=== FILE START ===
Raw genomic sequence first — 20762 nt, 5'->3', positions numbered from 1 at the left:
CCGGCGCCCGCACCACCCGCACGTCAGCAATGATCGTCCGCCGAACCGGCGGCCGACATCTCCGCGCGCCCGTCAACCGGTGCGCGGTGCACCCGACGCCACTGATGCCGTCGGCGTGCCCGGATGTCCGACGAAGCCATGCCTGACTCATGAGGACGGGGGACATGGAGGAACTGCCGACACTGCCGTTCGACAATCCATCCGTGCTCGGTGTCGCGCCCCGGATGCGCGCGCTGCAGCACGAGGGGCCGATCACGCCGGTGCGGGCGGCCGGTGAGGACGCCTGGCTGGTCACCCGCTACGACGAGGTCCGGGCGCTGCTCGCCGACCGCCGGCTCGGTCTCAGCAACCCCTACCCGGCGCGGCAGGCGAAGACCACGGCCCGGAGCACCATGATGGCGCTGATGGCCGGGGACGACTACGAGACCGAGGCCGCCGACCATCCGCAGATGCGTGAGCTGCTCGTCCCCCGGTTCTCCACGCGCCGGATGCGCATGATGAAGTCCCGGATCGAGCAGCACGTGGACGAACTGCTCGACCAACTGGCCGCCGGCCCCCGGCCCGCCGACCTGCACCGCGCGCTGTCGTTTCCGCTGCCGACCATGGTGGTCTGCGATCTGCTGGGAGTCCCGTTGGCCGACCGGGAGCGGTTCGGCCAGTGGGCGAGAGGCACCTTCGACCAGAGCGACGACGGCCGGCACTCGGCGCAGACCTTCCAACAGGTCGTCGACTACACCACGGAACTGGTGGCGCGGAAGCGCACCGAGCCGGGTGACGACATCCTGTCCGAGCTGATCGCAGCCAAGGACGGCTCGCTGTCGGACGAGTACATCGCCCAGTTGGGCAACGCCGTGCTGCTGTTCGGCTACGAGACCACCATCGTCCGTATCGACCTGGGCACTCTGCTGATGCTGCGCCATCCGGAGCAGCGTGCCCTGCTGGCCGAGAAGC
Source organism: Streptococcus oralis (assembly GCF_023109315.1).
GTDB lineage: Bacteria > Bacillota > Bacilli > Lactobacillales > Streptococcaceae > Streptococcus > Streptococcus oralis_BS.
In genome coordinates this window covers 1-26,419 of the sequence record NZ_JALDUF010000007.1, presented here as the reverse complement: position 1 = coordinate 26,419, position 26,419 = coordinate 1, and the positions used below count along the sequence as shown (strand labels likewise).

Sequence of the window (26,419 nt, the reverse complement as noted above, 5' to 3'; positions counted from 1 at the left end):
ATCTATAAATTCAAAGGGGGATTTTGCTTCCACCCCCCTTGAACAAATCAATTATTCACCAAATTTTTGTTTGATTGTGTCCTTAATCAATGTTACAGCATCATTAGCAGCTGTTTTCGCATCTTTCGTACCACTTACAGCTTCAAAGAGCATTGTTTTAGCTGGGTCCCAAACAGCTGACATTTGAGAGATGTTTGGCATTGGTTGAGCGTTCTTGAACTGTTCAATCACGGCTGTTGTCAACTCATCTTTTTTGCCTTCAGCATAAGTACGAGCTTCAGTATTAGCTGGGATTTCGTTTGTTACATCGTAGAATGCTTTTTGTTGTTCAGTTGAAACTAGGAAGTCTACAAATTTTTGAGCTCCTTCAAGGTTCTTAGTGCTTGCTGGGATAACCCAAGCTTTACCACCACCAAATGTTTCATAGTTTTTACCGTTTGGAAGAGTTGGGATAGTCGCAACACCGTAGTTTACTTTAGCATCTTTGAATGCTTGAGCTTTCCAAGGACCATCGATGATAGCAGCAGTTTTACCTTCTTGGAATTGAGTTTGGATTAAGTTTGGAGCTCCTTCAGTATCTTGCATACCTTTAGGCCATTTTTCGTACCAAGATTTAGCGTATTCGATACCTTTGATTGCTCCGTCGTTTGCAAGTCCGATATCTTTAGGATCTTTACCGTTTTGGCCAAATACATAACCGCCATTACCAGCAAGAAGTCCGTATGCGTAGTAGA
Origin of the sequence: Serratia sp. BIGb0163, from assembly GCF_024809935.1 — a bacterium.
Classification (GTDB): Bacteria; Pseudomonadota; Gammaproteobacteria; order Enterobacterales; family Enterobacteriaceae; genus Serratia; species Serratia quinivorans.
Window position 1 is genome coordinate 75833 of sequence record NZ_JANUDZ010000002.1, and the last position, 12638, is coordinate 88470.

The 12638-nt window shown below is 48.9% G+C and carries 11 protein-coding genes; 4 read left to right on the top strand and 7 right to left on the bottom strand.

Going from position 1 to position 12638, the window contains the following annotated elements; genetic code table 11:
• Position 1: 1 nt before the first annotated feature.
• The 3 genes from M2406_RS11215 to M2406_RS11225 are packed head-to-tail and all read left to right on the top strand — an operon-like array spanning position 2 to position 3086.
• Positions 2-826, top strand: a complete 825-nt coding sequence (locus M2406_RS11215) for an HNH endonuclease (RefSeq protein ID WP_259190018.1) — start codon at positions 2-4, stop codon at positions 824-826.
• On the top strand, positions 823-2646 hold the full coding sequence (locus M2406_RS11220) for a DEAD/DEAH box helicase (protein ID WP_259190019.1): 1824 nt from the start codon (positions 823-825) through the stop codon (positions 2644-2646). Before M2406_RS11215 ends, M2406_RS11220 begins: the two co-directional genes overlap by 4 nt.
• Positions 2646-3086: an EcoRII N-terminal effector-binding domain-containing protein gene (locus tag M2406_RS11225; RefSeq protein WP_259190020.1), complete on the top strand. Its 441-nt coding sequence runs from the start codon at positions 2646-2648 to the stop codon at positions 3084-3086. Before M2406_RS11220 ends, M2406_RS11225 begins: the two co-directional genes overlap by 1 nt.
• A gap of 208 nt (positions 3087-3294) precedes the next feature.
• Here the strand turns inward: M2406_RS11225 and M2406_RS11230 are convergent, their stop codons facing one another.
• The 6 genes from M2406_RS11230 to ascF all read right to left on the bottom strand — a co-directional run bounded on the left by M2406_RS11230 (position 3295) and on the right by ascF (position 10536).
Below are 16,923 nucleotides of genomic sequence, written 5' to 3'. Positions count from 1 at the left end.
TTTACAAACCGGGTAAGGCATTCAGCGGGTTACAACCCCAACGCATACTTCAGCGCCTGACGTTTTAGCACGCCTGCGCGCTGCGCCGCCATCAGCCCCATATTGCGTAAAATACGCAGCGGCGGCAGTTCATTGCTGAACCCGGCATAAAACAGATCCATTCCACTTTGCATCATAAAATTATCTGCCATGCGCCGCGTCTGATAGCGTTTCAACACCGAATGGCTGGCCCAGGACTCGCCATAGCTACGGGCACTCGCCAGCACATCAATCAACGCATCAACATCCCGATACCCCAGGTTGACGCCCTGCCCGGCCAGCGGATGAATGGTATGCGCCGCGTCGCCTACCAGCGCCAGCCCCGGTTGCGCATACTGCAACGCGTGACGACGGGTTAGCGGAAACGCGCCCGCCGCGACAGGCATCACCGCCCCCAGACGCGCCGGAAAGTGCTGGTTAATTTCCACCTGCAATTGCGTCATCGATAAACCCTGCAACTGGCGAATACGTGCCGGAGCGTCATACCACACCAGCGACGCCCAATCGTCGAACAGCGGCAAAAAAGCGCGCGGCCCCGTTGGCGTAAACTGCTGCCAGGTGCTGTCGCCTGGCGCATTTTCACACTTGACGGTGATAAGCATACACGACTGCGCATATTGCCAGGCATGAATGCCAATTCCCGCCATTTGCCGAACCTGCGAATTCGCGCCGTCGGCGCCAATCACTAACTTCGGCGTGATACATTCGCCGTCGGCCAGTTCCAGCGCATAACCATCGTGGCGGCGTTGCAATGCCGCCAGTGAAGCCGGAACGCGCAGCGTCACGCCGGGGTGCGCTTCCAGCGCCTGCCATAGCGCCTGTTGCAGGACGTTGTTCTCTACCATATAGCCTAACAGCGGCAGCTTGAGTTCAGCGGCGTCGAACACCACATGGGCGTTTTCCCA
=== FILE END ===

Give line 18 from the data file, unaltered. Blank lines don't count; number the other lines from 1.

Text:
• A gap of 208 nt (positions 3087-3294) precedes the next feature.